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Old Wed Jul 05, 2006, 09:49am
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Join Date: Jun 2006
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Stealing Home, P in Windup, Balk or No Balk?

Okay everybody, I need some insight here. Assume the following:

1. OBR rules
2. 1 man umpire
3. R2, R3 2 out
4. Pitcher in windup position
5. R3 attempts straight steal of home

I've read, re-read, and read again, rule 8.01 and I still have questions.

In terms of how the pitcher delivers the legal pitch

1. Can he speed up his delievery and still have that be a legal pitch?
2. Does the wind up have to look the same every time or is it as long as his pivot foot (in this case his right foot) is in contact with the pitcher's plate it's a good pitch?
3. What constitutes a balk versus a regular pitch here and as umpires what do you guys watch for in the prepitch to make sure you nail this call when working a 1 man game?

Thanks guys...I would appreciate any and all insight on this...

For what it's worth, I called the play a legal pitch, R3 out at home. To describe the situation in detail would require a YHTBT as I'm sure you can appreciate. Any scenarios/assumptions will be appreciated...Thanks!
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Old Wed Jul 05, 2006, 10:10am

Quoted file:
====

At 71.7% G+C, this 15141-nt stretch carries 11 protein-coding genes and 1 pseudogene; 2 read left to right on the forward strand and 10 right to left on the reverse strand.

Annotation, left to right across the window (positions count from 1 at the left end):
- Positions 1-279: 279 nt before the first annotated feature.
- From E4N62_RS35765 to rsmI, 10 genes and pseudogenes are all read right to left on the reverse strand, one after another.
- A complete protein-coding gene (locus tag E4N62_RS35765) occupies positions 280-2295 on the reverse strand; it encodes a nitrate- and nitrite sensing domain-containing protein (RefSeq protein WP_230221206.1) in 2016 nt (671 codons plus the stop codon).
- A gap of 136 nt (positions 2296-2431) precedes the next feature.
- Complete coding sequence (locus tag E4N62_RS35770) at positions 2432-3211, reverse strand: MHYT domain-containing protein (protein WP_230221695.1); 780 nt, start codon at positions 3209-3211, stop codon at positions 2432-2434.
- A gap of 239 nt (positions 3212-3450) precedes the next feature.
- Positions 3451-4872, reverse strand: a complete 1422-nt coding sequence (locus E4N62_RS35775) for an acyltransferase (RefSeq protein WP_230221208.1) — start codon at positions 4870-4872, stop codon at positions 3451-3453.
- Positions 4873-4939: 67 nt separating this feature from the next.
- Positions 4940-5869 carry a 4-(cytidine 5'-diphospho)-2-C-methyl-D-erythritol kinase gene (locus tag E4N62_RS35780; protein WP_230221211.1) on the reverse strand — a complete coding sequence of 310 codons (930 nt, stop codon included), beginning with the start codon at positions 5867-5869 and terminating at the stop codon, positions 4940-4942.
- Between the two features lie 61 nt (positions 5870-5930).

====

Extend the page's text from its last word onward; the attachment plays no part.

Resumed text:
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Join Date: May 2006
Posts: 164
Heh....I can describe some really fun ones on this! But I have to get to work!!!

1 - Yes he can. There is NO rule about the "speed of delivery", except for a quick pitch, and that has to do with the batter being ready in the box only.

2 - No, it does not! As long as the pitcher satisfies what is required of him to pitch the ball legally, he can change the way he does his windup at will.

3 - A balk is a balk. If he balks, call it. I think you are thinking too far into this. Most coaches do! But really, there is no such thing as a "regular pitch", thus, there is no way for a "regular pitch" to challenge a balk. There IS legal pitches, and illegal pitches. If the pitcher does an illegal pitch with runners on base, it is a balk.

Anyway, sounds like you probably got the call right. Every time this scenario has come up in a game, and the pitcher has done something different than usual from the windup, the offensive teams coach has always argued that the pitcher balked, and it was always a pretty heated discussion. Such is the life of a baseball umpire. It is an unusual play, and I am sure that more than a few umpires call it wrong.
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Old Wed Jul 05, 2006, 10:12am
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Posts: 16,817
1) Yes

2) The windup can vary. The pivot foot is one requirement

3) Look for a "quick pitch", a step off with the wrong foot, a flinch
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